A spectacular fireball exploded over northwestern China's Yushu City, Qinghai Province at around 23:23 UTC on December 22, 2020 (07:23 LT, December 23). The event lasted up to 20 seconds. Many locals reported hearing a series of loud bangs.
- The event was recorded by CNEOS at coordinates 31.9N / 96.2E and an altitude of 35.5 km (22 miles).
- This is by far the largest recorded fireball event of the year, the largest since December 18, 2018, and the 15th largest on record.
- For China, this is the largest fireball since 1988.
China Earthquake Networks Center confirmed their Qinghai Seismic Network recorded impact at 23:25:44 UTC at coordinates 32.36N /96.59E. This places it near the border between the counties of Nangqian and Yushu.
Images courtesy CENC, Weibo
The agency said many netizens in Yushu photographed the object as it 'illuminated the night sky like daylight.'
"From the videos, the flying object has been broken in the air, and many meteorite fragments may have fallen to the ground."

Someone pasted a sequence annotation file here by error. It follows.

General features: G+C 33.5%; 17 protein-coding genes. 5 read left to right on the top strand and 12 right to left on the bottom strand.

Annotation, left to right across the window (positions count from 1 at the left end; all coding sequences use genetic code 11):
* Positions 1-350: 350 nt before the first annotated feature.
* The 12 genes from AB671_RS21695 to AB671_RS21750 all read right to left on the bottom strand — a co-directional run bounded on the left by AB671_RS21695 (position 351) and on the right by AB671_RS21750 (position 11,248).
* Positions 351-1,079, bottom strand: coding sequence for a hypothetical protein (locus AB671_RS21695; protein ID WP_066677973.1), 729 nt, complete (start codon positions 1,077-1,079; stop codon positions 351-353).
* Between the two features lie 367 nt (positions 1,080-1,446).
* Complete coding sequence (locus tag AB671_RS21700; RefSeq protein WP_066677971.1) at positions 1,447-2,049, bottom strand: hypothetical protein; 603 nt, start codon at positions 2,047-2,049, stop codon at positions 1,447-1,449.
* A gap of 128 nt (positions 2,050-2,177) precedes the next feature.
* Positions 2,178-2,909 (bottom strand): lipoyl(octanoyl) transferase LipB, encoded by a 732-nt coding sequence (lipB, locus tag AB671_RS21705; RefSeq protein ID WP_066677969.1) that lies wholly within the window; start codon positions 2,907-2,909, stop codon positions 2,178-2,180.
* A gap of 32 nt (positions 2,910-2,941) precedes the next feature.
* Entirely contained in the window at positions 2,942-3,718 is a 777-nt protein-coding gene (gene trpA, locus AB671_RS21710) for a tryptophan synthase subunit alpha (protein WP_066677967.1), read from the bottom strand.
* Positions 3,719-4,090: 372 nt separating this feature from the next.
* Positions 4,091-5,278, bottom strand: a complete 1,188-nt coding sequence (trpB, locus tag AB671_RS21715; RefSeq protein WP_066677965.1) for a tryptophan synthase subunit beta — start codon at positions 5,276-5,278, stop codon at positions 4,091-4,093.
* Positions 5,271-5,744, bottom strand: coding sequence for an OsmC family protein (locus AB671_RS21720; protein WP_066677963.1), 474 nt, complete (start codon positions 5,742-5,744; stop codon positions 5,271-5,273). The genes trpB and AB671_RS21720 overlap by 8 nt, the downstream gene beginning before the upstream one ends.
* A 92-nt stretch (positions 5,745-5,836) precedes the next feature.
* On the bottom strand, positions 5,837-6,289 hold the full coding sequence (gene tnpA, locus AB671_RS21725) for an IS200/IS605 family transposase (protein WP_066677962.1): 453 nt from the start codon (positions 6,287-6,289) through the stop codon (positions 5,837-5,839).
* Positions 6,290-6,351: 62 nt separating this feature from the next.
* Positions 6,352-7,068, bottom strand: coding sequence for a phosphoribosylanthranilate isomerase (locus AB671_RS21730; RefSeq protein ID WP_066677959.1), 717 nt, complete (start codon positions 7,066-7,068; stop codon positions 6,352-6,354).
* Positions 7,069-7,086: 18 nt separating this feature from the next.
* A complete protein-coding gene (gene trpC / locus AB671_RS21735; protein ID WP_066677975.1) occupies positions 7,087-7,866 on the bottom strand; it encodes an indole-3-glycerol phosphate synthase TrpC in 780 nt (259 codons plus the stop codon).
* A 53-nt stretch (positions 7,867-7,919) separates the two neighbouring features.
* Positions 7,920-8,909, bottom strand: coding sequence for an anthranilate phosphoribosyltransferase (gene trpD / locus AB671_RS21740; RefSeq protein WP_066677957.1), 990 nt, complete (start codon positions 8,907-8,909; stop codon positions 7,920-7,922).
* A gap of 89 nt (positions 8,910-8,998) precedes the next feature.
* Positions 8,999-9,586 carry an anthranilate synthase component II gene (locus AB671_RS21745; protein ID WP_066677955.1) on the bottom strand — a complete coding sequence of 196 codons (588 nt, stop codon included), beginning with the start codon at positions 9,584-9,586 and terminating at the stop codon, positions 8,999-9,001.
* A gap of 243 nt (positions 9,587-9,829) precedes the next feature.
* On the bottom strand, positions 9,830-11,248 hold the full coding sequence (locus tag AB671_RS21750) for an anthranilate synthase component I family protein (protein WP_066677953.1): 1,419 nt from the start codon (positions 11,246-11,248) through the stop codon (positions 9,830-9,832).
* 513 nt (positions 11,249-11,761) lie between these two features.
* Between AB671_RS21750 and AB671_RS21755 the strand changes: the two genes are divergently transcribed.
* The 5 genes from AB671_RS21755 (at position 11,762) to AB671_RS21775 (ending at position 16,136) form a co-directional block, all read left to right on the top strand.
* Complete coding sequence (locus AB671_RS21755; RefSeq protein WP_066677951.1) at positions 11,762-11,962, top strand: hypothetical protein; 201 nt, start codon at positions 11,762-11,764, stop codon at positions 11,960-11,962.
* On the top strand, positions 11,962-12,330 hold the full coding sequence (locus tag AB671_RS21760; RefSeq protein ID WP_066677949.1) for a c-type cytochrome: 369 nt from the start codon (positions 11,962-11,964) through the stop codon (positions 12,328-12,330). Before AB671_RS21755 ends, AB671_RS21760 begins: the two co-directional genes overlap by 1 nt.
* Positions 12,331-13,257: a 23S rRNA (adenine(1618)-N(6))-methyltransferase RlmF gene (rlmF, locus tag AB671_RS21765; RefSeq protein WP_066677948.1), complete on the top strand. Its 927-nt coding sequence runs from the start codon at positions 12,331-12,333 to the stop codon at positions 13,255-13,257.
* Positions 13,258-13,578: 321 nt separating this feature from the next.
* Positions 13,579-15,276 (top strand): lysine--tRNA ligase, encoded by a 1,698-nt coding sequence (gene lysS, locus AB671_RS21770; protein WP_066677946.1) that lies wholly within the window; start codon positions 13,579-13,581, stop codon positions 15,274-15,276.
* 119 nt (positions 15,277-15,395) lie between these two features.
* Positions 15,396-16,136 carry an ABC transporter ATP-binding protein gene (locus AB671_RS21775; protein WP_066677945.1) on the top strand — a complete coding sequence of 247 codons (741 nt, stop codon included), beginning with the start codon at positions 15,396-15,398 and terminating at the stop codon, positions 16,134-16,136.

Authorities said no one was injured.
The object was also spotted by passengers on a plane traveling from Xi'an to Lhasa:
The event was recorded by CNEOS at 23:23 UTC at coordinates 31.9N / 96.2E and an altitude of 35.5 km (22 miles). The object was traveling at a speed of 13.6 km/s.
The approximate total optical radiated energy was 489.8e10 Joules, which is equivalent to the energy released by the explosion of 9.5 kilotons of TNT.
This is by far the largest recorded fireball event of the year, the largest since December 18, 2018, and the 15th largest on record. For China, this is the largest fireball event since 1988.
At present, the largest recorded fireball event in the world is the Russian Chelyabinsk event of February 15, 2013. The total optical radiated energy was as high as 3.75e14 Joules, which is equivalent to the energy released by the explosion of 440 kilotons of TNT.
This object exploded some 29.7 km (18.5 miles) above the Russian city of Chelyabinsk at 03:20 UTC on February 15, 2013, damaging over 3 000 buildings and injuring over 1 500 people (mostly by broken window glass).
Although it was just about 20 m (65 feet), its light was brighter than the Sun and visible up to 100 km (62 miles) away.
Chelyabinsk asteroid, officially named Chelyabinsk meteorite, was undetected before its atmospheric entry, in part because its radiant was close to the Sun.
See it on the video below. Check your speakers before you press play; loud asteroid explosion:
Featured image: Very bright fireball over Qinghai, China on December 22, 2020. Credit: Weibo